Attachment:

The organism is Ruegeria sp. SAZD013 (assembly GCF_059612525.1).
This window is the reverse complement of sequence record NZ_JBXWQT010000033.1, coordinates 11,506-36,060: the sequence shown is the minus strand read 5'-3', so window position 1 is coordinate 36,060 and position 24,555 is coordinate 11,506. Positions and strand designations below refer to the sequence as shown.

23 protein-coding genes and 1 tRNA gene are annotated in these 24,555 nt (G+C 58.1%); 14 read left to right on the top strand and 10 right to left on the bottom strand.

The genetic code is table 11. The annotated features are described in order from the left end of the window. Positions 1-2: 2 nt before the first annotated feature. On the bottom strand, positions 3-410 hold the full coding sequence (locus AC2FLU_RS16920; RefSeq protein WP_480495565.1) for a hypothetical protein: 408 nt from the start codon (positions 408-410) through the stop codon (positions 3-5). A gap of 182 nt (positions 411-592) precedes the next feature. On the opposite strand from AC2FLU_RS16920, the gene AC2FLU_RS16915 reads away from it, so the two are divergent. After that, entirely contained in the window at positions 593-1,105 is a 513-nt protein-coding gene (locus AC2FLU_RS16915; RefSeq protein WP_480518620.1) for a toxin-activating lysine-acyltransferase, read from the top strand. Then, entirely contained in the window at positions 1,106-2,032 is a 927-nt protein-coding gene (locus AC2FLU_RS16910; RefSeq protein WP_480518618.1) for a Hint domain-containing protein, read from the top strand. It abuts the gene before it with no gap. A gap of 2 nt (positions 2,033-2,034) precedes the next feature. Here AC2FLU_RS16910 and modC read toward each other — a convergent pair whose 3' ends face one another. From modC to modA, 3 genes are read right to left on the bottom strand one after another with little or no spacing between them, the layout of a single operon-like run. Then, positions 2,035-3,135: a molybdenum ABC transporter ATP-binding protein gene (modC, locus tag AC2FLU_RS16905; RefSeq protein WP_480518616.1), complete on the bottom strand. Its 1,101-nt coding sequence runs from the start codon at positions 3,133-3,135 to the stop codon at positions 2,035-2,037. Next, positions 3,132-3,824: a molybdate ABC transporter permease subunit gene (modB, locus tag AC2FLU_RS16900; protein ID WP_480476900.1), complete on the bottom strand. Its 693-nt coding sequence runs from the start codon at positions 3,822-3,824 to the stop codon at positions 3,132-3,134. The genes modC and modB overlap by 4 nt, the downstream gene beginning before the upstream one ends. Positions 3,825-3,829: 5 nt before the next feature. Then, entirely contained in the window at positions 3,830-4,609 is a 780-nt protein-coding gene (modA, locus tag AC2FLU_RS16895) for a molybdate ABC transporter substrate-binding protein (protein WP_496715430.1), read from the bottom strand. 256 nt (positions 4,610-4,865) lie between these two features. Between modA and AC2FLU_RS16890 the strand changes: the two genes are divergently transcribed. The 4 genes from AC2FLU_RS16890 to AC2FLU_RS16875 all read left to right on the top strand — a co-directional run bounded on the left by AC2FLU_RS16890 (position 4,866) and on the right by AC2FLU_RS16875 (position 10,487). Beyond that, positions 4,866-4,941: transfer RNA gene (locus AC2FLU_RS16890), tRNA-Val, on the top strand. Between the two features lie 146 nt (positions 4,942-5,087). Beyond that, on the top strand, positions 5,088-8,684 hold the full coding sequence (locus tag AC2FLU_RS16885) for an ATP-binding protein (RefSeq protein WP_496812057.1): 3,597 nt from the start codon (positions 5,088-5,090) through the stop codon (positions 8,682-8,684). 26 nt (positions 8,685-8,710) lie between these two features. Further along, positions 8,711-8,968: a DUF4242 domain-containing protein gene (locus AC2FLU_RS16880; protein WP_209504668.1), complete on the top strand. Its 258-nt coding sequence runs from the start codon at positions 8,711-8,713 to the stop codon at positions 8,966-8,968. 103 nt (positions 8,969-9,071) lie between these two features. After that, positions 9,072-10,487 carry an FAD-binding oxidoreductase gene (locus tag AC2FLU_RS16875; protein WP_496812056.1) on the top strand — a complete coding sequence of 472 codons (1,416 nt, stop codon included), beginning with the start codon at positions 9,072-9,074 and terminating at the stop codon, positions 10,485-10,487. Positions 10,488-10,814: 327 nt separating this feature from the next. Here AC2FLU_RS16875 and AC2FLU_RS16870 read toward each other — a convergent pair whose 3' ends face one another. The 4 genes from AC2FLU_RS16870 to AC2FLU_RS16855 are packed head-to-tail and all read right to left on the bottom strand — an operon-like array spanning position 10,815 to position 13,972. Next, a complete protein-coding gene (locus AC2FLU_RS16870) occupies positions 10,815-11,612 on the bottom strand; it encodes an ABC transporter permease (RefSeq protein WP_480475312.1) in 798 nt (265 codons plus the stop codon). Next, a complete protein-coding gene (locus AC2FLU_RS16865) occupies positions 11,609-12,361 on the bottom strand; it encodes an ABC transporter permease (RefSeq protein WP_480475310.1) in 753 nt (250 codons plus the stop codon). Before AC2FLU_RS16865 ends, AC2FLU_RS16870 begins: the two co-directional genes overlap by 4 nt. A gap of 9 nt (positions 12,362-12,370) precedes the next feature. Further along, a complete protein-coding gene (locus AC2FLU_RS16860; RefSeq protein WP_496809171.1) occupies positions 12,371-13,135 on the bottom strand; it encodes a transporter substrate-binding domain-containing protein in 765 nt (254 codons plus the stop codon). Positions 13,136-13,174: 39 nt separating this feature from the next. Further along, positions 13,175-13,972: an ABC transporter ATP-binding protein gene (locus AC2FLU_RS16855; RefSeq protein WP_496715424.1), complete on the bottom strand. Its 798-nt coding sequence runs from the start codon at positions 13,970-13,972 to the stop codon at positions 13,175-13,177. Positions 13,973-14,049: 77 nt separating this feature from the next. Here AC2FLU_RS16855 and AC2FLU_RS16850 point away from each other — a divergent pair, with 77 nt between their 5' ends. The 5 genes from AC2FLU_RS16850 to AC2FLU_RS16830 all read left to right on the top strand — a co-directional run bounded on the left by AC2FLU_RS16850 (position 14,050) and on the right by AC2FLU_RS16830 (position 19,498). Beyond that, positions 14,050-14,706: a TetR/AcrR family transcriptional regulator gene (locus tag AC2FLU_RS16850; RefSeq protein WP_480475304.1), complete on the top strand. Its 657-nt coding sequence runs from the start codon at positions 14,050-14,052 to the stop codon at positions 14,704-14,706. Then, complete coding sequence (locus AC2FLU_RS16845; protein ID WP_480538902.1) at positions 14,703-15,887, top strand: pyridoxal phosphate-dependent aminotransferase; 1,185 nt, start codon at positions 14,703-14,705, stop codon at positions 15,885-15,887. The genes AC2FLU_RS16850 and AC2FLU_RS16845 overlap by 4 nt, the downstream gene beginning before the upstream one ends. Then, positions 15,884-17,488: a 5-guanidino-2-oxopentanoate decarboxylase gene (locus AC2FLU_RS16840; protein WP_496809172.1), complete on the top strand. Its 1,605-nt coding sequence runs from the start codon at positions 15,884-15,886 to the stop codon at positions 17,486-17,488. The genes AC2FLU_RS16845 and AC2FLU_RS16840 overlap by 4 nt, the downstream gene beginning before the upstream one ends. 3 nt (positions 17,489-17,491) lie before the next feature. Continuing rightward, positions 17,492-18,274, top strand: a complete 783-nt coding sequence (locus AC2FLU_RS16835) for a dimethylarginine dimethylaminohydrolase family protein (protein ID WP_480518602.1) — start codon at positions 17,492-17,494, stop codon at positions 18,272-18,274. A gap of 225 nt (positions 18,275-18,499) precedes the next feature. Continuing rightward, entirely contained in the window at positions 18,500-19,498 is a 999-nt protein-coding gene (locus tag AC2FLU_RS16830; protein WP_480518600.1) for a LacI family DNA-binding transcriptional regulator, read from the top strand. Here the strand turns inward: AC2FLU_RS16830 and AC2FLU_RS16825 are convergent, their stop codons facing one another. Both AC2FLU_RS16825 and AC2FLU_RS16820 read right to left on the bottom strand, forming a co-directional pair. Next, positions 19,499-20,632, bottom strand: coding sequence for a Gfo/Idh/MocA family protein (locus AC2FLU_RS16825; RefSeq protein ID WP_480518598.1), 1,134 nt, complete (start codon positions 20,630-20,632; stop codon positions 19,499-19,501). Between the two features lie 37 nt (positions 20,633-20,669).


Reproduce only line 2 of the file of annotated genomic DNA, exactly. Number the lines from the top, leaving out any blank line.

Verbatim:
This window is the reverse complement of sequence record NZ_JBXWQT010000033.1, coordinates 11,506-36,060: the sequence shown is the minus strand read 5'-3', so window position 1 is coordinate 36,060 and position 24,555 is coordinate 11,506. Positions and strand designations below refer to the sequence as shown.